Tir na n-Og Awards

TIR NA N-OG AWARDS

The Tir na n-Og Awards were established in 1976 with the intention of raising the standard of children's and young people's books published during the year, and to encourage the buying and reading of good books. Three awards are presented annually, and are sponsored by the Chartered Institute of Library and Information Professionals and the Welsh Books Council.

(i) English-language books
The best English-language book of the year with an authentic Welsh background. Fiction and factual books originally in English are eligible. Translations from Welsh or any other language are not eligible.
Prize: £1,000

(ii) Welsh-language books - Primary Sector
Original Welsh-language books, aimed at the primary sector.
Prize: £1,000

(iii) Welsh-language books - Secondary Sector
Original Welsh-language books, aimed at the secondary sector.
Prize: £1,000

The 2009 English Tir na n-Og Award

The Welsh Books Council has announced the name of the winner of the prestigious Tir na n-Og English Award which recognises the exceptional quality of books with Welsh background for children and young people.

The 2009 English Award was won by Graham Howells for his book for young people, Merlin's Magical Creatures, published by Pont Books. The volume is a directory of magical creatures which inhabit the otherworld just beyond our own.

nanog2009_GrahamHowells

The award is sponsored by CILIP Wales (The Chartered Institute of Library and Information Professionals). The award was presented to the author at a special reception held at the CILIP Cymru annual conference at Llandrindod, Powys.

Alan Lee, the Oscar winning concept artist for the Lord of the Rings film trilogy said in a review of the book:

'Merlin would have been proud of this cornucopia of world Welsh wonders.'

Graham Howells was born in Antwerp, Belgium. His father was in the army and the family moved around the world with him. When he was ten, the family moved to Pembroke Dock, where he attended Bush Comprehensive School. He now lives in Llanelli.

He soon discovered that Pembrokeshire was magical and when he went to Art College he found he could take the magic with him.

The first book that he wrote and illustrated was Merlin Awakes, Pont Books, in October 2004.
He has since written and illustrated a number of books including:

Hiding Hopcyn, Captain Dan and the Ruby Ann, Fabulous Celtic Beasts, Rebecca's Daughter, Spellmakers, Stories of the Stones, Fairy Tales from Wales. Many of his books are also available in Welsh.

Graham Howells said, 'It was a privilege just to be short-listed alongside the likes of Simon Weston, and Malachy Doyle, so to find out that I'd won was a bit of a shock to say the least. Magic.'

Menna Lloyd Williams, Head of the Children's Books Department at the Welsh Books Council said, 'There was a wealth of books to be considered, reflecting the high standard of books for children. It is with great pleasure that we warmly congratulate the winner and the publisher.'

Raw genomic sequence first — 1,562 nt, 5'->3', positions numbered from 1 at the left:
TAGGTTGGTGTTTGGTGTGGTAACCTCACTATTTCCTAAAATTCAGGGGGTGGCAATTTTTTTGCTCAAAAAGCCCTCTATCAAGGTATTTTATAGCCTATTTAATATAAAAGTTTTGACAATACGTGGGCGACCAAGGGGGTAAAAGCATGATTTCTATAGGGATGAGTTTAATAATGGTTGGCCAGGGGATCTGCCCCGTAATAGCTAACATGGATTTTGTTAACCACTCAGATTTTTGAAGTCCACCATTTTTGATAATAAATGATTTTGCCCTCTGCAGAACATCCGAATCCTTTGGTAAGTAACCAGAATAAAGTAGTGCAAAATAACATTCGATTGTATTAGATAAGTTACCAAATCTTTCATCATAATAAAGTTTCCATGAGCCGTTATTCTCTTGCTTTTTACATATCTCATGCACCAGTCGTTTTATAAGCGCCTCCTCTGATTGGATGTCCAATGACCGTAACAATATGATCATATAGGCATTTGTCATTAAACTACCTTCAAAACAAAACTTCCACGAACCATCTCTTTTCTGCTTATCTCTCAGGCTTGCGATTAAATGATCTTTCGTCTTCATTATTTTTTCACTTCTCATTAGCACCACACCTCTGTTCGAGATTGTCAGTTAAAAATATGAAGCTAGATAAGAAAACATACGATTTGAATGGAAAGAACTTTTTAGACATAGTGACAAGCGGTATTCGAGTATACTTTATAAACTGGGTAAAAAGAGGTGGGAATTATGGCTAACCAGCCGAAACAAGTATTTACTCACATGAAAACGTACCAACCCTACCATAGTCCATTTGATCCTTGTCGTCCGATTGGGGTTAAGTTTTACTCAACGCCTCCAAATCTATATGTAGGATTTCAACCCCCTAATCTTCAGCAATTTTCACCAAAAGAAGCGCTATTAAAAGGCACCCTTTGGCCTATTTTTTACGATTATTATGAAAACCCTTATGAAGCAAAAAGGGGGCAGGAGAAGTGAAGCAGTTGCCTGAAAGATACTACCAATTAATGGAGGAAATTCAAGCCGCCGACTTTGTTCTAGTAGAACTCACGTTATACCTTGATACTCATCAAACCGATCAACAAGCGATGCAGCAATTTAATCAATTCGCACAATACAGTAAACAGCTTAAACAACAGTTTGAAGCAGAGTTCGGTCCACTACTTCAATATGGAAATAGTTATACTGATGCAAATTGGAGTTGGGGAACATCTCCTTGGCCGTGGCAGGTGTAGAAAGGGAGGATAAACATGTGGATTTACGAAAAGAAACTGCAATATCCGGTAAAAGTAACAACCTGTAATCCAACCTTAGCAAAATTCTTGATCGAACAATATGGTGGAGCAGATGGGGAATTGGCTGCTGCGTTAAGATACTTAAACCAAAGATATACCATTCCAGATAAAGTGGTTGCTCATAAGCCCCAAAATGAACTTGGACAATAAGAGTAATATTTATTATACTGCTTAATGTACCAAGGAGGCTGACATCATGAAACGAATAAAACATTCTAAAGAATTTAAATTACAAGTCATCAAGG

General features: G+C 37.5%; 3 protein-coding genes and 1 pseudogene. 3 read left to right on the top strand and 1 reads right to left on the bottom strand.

The 2009 Welsh Tir na n-Og Award

The Welsh Books Council has announced the names of the winners of the Welsh Tir na n-Og Awards 2009, presented by the Welsh Books Council for the best books for children and young people. Two awards of £1,000 each, sponsored by CILIP Wales (The Chartered Institute of Library and Information Professionals) and the Welsh Books Council, were presented to the authors in a special ceremony at the Urdd National Eisteddfod, Cardiff Bay.

Primary Category

The winner in the primary category is Bownsio, is a novel for 10–11 year-old children about a teenage girl who discovers that her mother is not dead after all. It is a novel which deals with private hope and the harsh reality of life. According to panel members, this is a powerful story which breaks new ground.

nanog2009_EmilyHuws

Emily Huws is a retired teacher living at Caeathro, Gwynedd. She has won the Tir na n-Og Award four times in the past and also the prestigious Mary Vaughan Jones Award for her contribution to children's books for a considerable period of time.

Secondary Category

The winner of the secondary category is Lleucu Roberts for Annwyl Smotyn Bach (Cyfres y Dderwen), Y Lolfa.

nanog2009_LleucuRoberts

A novel for older teenagers set in the future in which Big Brother keeps an eye on everything; it tells the tale of a pregnant young woman who attempts to escape and break free from the regime. Panel members were of the opinion that this was a powerful and challenging novel which gave us an insight into the fate of our country.

Lleucu Roberts was born at Llandre, Aberystwyth, but lives now at Rhostryfan, Gwynedd, with her husband and four children. This is her third novel, but this is the first one for young adults.

Efa Gruffudd Jones, Urdd Gobaith Cymru's Chief Executive added: 'We are delighted to welcome the winners of the Tir na n-Og Awards on stage at the Urdd National Eisteddfod this year. Children's authors and illustrators make an outstanding contribution to life in Wales and we welcome this opportunity to honour them. We hope that children who visit the Eisteddfod will enjoy reading their books.'

Gwerfyl Pierce Jones, Director of Welsh Books Council added: 'This is the ideal setting to honour the authors of the best Welsh-language books for children and young people, and we are grateful to the Urdd for making it possible to present the awards in the company of so many young readers.'

The 2008 Tir na n-Og Awards

The 2007 Tir na n-Og Awards

The 2006 Tir na n-Og Awards

The 2005 Tir na n-Og Awards

Tir na n-Og Awards - Past Winners

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